Can you go left?

I’m sitting here watching my son at his second basketball practice with this new club.  He’s a 3rd grader.  8 years old.  He’s the youngest kid on the court – by far.  There’s a huge difference in the physical development, skill level, and maturity (ok, maybe not maturity) between an 8 year old and a 10 or 11 year old.  It’s a 3 month club team that will compete with other 8-10 year old teams.  I think playing with guys who are better than him (and more importantly with a HS varsity basketball coach) will make him better.  So far he loves it.  Coach just yelled out, “You’re nice and young.  But you’re not THAT young.”  He expects more from my son and others than they’re capable of right now.  I love it.

What does this have to do with leading a long-term care operation?  A LOT!  Hang in there …

As I watch my son learn to play I’m reminded about my playing days.  I played basketball in high school and college – point guard.  I wasn’t very good.  In fact, I had a pretty lame shot.  But, I could dribble and pass ok and our teams did well.  As the point guard, I had to be able to dribble with both hands.  Once I discovered an opponent’s weak hand, I would force him to dribble with that weak hand all the time.  Better odds for me to force a turnover, take him out of his rhythm, and shake his confidence.  The question for every new leader is what’s my weak hand?  And, more importantly, what am I doing about it?

For some guys, their ‘left’ hand is their analytic/numbers skills.  For some it’s the ability to create and define a clear vision.  For others it’s their inability to seek their own weakness.  There’s a lengthy list of possible ‘left hands.’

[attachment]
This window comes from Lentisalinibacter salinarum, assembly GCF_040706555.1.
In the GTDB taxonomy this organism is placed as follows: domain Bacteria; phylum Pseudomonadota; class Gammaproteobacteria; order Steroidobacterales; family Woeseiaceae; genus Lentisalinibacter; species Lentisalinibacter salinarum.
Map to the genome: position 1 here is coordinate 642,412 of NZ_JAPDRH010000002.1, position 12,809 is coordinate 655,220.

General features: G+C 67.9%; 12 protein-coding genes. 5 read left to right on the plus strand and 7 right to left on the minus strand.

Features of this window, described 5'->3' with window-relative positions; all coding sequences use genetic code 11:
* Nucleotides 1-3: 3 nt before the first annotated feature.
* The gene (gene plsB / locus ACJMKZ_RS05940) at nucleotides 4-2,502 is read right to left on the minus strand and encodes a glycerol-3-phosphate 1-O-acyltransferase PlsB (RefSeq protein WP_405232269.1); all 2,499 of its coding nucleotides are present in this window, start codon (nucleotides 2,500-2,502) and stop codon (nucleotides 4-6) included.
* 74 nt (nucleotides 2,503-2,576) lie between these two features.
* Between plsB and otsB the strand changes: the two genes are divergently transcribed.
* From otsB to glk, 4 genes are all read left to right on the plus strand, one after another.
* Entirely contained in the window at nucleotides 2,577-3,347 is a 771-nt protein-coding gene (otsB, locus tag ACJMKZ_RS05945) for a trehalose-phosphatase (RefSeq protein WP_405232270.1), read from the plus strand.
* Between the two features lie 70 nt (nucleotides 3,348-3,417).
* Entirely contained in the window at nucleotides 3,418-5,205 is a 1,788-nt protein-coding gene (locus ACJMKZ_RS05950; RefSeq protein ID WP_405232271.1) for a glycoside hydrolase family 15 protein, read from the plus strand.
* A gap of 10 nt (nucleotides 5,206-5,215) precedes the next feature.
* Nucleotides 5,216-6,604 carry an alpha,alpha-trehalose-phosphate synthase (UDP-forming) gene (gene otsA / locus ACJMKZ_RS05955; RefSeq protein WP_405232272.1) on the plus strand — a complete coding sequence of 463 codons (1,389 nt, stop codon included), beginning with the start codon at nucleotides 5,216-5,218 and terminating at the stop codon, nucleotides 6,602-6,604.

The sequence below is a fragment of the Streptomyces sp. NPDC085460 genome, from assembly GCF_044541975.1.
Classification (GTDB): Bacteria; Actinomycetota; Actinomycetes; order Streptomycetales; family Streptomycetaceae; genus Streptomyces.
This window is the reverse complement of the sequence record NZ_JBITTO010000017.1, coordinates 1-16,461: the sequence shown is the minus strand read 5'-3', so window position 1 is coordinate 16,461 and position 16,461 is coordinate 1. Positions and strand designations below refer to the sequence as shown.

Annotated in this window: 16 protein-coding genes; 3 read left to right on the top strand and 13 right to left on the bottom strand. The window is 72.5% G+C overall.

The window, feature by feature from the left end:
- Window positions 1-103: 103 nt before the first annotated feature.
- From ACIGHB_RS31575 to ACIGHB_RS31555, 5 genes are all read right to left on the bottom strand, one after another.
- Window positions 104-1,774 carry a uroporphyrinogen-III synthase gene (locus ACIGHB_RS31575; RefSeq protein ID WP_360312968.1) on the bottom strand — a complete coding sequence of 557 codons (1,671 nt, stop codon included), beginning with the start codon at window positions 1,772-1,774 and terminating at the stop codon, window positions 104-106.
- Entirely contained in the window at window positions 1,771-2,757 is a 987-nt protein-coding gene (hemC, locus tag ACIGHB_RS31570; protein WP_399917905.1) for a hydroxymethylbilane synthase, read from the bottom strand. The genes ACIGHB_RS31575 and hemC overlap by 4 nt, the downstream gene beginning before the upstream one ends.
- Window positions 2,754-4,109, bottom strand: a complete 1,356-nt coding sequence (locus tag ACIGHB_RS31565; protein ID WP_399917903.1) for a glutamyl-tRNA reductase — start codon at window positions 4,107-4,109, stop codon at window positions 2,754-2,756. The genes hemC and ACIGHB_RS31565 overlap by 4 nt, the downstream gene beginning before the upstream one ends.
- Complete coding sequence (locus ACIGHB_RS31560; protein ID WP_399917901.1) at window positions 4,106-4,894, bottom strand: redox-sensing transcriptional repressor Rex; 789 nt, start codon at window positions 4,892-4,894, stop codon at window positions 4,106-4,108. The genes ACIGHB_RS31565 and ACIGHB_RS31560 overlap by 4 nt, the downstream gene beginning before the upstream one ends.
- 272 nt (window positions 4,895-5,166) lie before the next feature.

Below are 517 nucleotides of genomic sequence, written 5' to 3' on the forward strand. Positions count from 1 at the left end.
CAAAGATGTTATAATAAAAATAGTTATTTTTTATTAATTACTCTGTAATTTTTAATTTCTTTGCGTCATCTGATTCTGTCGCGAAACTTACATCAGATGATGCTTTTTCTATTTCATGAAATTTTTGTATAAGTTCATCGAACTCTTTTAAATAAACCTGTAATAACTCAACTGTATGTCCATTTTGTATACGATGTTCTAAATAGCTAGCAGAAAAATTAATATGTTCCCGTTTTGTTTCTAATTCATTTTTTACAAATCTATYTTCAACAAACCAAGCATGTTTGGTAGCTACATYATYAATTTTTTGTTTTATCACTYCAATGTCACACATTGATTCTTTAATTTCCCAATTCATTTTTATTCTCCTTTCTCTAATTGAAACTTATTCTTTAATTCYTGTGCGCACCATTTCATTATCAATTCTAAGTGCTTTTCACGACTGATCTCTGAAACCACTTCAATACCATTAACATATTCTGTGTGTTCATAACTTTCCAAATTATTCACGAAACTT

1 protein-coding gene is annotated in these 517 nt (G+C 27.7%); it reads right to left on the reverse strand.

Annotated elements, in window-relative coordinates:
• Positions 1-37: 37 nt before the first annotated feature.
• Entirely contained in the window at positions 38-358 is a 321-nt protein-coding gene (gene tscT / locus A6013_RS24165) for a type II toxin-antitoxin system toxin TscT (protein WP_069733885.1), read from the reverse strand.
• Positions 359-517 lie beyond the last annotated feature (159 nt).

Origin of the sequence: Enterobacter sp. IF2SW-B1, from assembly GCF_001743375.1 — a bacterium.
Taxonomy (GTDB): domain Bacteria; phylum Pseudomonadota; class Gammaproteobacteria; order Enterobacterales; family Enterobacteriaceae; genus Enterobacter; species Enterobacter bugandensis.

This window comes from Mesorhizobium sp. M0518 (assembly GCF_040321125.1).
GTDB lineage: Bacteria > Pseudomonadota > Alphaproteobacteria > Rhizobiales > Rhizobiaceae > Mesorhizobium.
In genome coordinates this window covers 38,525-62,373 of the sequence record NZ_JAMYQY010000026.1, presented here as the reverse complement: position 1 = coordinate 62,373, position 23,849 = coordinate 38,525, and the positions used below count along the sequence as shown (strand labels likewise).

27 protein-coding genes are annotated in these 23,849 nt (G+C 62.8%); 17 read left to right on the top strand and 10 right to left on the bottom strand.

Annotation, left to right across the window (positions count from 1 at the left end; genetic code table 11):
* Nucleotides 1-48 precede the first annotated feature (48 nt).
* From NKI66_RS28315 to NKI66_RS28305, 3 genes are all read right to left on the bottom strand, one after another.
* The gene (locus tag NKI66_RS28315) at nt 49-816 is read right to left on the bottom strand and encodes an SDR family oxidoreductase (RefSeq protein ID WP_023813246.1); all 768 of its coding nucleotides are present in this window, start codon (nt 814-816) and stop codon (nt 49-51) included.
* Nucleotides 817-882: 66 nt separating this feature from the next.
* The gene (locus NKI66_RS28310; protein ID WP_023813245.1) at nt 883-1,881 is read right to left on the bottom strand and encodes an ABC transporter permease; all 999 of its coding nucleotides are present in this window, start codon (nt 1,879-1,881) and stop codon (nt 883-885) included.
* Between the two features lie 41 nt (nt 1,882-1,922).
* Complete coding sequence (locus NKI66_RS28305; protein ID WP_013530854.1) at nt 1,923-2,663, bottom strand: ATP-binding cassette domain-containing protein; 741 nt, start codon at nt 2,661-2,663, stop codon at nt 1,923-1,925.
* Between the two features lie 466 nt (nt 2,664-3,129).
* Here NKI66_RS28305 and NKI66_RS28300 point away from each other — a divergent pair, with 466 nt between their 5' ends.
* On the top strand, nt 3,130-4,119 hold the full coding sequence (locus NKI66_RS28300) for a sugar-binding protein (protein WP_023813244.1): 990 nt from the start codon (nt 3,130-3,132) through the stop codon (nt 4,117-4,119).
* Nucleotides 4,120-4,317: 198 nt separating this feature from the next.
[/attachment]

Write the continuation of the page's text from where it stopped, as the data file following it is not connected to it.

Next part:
Nothing is quite as painful as seeing a new leader resist admitting/discovering/dealing with his ‘left.’  It’s particularly difficult to do for a NEW leader b/c they don’t want to be perceived as weak in any way while they are trying so hard to establish their own credibility with their team and their company.  Thus, proving the timeless truth again that ‘pride cometh before the fall.’

So … what do you do?

  1. Look in the mirror.  Naked (metaphorically speaking).  Don’t pretend.  Do this exercise: write your name and signature on a piece of paper.  Next, do the same thing with your weak hand.  Can you do it?  Yes.  But … what words describe how it feels?  Awkward.  Forced.  Uncomfortable.  Just like dribbling against a full court press with my left hand.  Just like trying to analyze financials for a non-financial-type guy.  So … what part of your role do you shy away from?  What part of your role do you dread or wears you out?  Those are some pretty good clues.
  2. Talk to someone you trust and you know has pure motives towards you.  Push them to be candid.  Brutally honest.  Then, thank them sincerely for the feedback.
  3. Look at your results.
  4. Take note of things you’ve been told about yourself several times.

A great book that deals with this issue is What Got You Here, Won’t Get You There.  I highly recommend it.

Lastly, how do you get away with not being as good with your left as you are with your right?  Be 6’9″ and named Magic.

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2 thoughts on “Can you go left?

  1. Whether you are right-handed or left-handed, you can always strengthen your weak hand and become a doubly effective ballhandler. Being able to dribble with both hands equally well makes you an unpredictable player, which means the defender will have to work twice as hard to figure out which way you are going.

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